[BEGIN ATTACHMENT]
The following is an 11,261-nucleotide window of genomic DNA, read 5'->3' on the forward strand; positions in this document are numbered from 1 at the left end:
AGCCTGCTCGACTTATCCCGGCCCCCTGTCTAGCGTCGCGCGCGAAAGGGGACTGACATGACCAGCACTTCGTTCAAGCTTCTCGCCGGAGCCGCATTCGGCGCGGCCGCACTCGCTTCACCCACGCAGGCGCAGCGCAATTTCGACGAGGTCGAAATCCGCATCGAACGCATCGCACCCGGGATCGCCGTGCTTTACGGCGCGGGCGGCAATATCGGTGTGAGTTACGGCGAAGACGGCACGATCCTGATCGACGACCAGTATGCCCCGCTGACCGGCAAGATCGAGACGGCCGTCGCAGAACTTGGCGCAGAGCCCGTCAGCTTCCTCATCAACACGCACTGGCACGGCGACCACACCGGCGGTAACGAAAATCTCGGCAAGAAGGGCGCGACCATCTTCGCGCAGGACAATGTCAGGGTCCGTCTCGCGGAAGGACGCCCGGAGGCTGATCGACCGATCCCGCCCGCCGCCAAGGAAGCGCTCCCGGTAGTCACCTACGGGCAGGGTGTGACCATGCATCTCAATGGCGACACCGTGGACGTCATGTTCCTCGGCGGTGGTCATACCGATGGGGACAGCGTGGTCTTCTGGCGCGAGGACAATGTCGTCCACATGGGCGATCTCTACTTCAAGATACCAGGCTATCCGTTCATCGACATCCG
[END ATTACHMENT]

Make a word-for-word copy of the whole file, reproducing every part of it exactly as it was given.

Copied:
The following is an 11,261-nucleotide window of genomic DNA, read 5'->3' on the forward strand; positions in this document are numbered from 1 at the left end:
AGCCTGCTCGACTTATCCCGGCCCCCTGTCTAGCGTCGCGCGCGAAAGGGGACTGACATGACCAGCACTTCGTTCAAGCTTCTCGCCGGAGCCGCATTCGGCGCGGCCGCACTCGCTTCACCCACGCAGGCGCAGCGCAATTTCGACGAGGTCGAAATCCGCATCGAACGCATCGCACCCGGGATCGCCGTGCTTTACGGCGCGGGCGGCAATATCGGTGTGAGTTACGGCGAAGACGGCACGATCCTGATCGACGACCAGTATGCCCCGCTGACCGGCAAGATCGAGACGGCCGTCGCAGAACTTGGCGCAGAGCCCGTCAGCTTCCTCATCAACACGCACTGGCACGGCGACCACACCGGCGGTAACGAAAATCTCGGCAAGAAGGGCGCGACCATCTTCGCGCAGGACAATGTCAGGGTCCGTCTCGCGGAAGGACGCCCGGAGGCTGATCGACCGATCCCGCCCGCCGCCAAGGAAGCGCTCCCGGTAGTCACCTACGGGCAGGGTGTGACCATGCATCTCAATGGCGACACCGTGGACGTCATGTTCCTCGGCGGTGGTCATACCGATGGGGACAGCGTGGTCTTCTGGCGCGAGGACAATGTCGTCCACATGGGCGATCTCTACTTCAAGATACCAGGCTATCCGTTCATCGACATCCG